Adirondack Hot Air Balloon Festival – “Spirit of Glens Falls” in City Park.
- A stone bench – near the bandstand in City Park was placed in memory of Matthew Waimon and those killed by drunk drivers.
Plaque Commemorating Matthew Waimon, Killed by Drunken Driver.
- Glens Falls’ Sister City – Located on the south side of City Hall, this marker celebrates Saga City, Japan.
Saga City Monument.
- “Friendship Tree” – Planted in the park with a stone marker recognizing the Sister Cities, Glens Falls, NY and Saga City, Japan.
“Friendship Tree”: and monument – Glens Falls and Saga City.
- Each town and municipality was presented with a marker acknowledging Warren County’s Bicentennial in 2013.
2013 Warren County Bicentennial Pl;que.
- Veteran’s Memorial – on the Ridge Street side of the park is, “Dedicated to the memory of the men of the city of Glens Falls who served and gave their lives in World Ward I and II and the Korean Conflict.”
Glens Falls’ – Monument To All Veterans.
The Kingsley Brothers in the Civil War
Erica Wolfe Burke from the Crandall Library Folk Life Center prepared the following information on some local residents who fought in the Civil War. It is especially timely information with 2013 being the bicentennial of Warren County and in the middle of the sesquicentennial Civil War.
George, Harrison, and Harvey Kingsley were three of the four surviving sons of Benedict P. Kingsley. They were born in Luzerne, Warren County, NY, where their father was a farmer. All three, along with their brother Mason B. (1838-1928), spent all or part of their careers as boat builders in Glens Falls. And the first three enlisted and served together in Company E of the 22nd New York Volunteer Infantry.
In the Civil War companies were organized not by the Federal government, but by individuals who had been granted permission to do so. In Glens Falls, Company E was raised by George Clendon, Jr. George (1835-1923) and Harrison (1840-1865) enlisted in George Clendon’s company in May of 1861. They arrived at the seat of war just as the defeated Union troops retreated on Washington from the First Battle of Bull Run. They encamped on the grounds of Gen. Robert E. Lee’s mansion in Arlington, Virginia, now the location of the Arlington National Cemetery. At the end of July Harvey (1842-1933) arrived with a group of recruits to join his brothers. Harvey and Harrison were on detached service with Prof. Lowe and his observation balloon in August and September of 1861.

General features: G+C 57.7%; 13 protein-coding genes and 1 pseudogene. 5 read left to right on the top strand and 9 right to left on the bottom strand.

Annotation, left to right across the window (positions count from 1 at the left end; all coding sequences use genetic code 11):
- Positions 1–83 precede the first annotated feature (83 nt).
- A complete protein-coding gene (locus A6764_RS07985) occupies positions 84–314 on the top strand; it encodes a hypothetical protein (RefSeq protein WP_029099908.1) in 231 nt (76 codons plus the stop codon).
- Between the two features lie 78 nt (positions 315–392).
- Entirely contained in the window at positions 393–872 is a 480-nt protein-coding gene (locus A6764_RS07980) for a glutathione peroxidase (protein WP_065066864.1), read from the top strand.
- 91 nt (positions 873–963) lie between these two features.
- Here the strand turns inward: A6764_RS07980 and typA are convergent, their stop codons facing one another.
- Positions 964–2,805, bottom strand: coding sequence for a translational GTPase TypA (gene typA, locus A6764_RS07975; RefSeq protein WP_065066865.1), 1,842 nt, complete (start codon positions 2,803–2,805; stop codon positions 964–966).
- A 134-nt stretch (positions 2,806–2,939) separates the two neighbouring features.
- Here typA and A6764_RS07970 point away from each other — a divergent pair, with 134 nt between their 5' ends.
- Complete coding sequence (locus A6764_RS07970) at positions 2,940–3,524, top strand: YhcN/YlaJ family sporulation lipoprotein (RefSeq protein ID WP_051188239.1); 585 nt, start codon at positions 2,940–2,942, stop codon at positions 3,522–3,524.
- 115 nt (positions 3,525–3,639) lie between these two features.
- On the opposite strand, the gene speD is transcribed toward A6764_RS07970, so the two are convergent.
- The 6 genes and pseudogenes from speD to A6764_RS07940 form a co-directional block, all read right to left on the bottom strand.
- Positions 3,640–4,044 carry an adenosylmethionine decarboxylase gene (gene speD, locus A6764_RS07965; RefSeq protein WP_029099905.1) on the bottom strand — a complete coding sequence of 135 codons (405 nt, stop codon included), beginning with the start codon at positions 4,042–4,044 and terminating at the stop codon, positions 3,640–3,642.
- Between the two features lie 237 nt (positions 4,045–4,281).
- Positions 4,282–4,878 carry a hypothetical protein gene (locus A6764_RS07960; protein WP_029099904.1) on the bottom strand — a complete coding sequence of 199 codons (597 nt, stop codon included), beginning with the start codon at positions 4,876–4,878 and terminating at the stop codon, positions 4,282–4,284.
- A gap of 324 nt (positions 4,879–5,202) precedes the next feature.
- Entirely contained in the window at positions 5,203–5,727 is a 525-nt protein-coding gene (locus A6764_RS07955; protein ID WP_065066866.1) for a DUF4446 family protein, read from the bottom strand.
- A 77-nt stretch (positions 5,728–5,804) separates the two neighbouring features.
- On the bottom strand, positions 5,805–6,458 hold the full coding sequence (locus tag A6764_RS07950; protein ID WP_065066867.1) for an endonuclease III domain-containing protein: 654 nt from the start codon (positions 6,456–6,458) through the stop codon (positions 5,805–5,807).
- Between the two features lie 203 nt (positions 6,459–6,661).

They fought in the Second Battle of Bull Run in August of 1862 and the Battles of South Mountain and Antietam in September. All of the brothers were wounded at Bull Run, Harvey was taken prisoner, and Harrison was wounded again at South Mountain. George and Harrison both moved up in rank, George ending as 1st Sergeant, and Harrison as 3rd Sergeant. All three mustered out with their company on June 19, 1863 at the expiration of their term of service.
George returned permanently to civilian life, as a boat builder or ships carpenter. He died in Fort Miller in 1923.
Harvey re-enlisted in August 1864, in the 175th New York Volunteer Infantry, where he served as 2nd Lieutenant. He mustered out June 30th, 1865 at Savannah, Georgia. A week earlier he had been found on the street, unconscious from sunstroke. That sunstroke was to be the basis for continuing disability and a pension starting in 1887. Notwithstanding the sunstroke, and a wound to the hip, he continued to work as a ship’s carpenter for most of his life, dying in New Jersey at the age of ninety in 1933.
Harrison returned to the war even sooner, enrolling in the 2nd New York Veteran Cavalry, on Aug. 1, 1863, along with many of his comrades from the 22nd New York. He went in as 2nd Sergeant, and was promoted to 1st in November. He was wounded and captured on December 10 in Mississippi and was a prisoner for four months. Declared exchanged on April 8, he was furloughed on April 24 and returned to Glens Falls. His furlough was extended several times due to his illness and inability to travel. He died in Glens Falls on November 28, days after the rest of his company was mustered out at Talladega, Alabama.
© August 1 2013, Warren County Historical Society
Prepared by Erica Wolfe Burke, Crandall Public Library Folklife Center
Updated 6 August 2013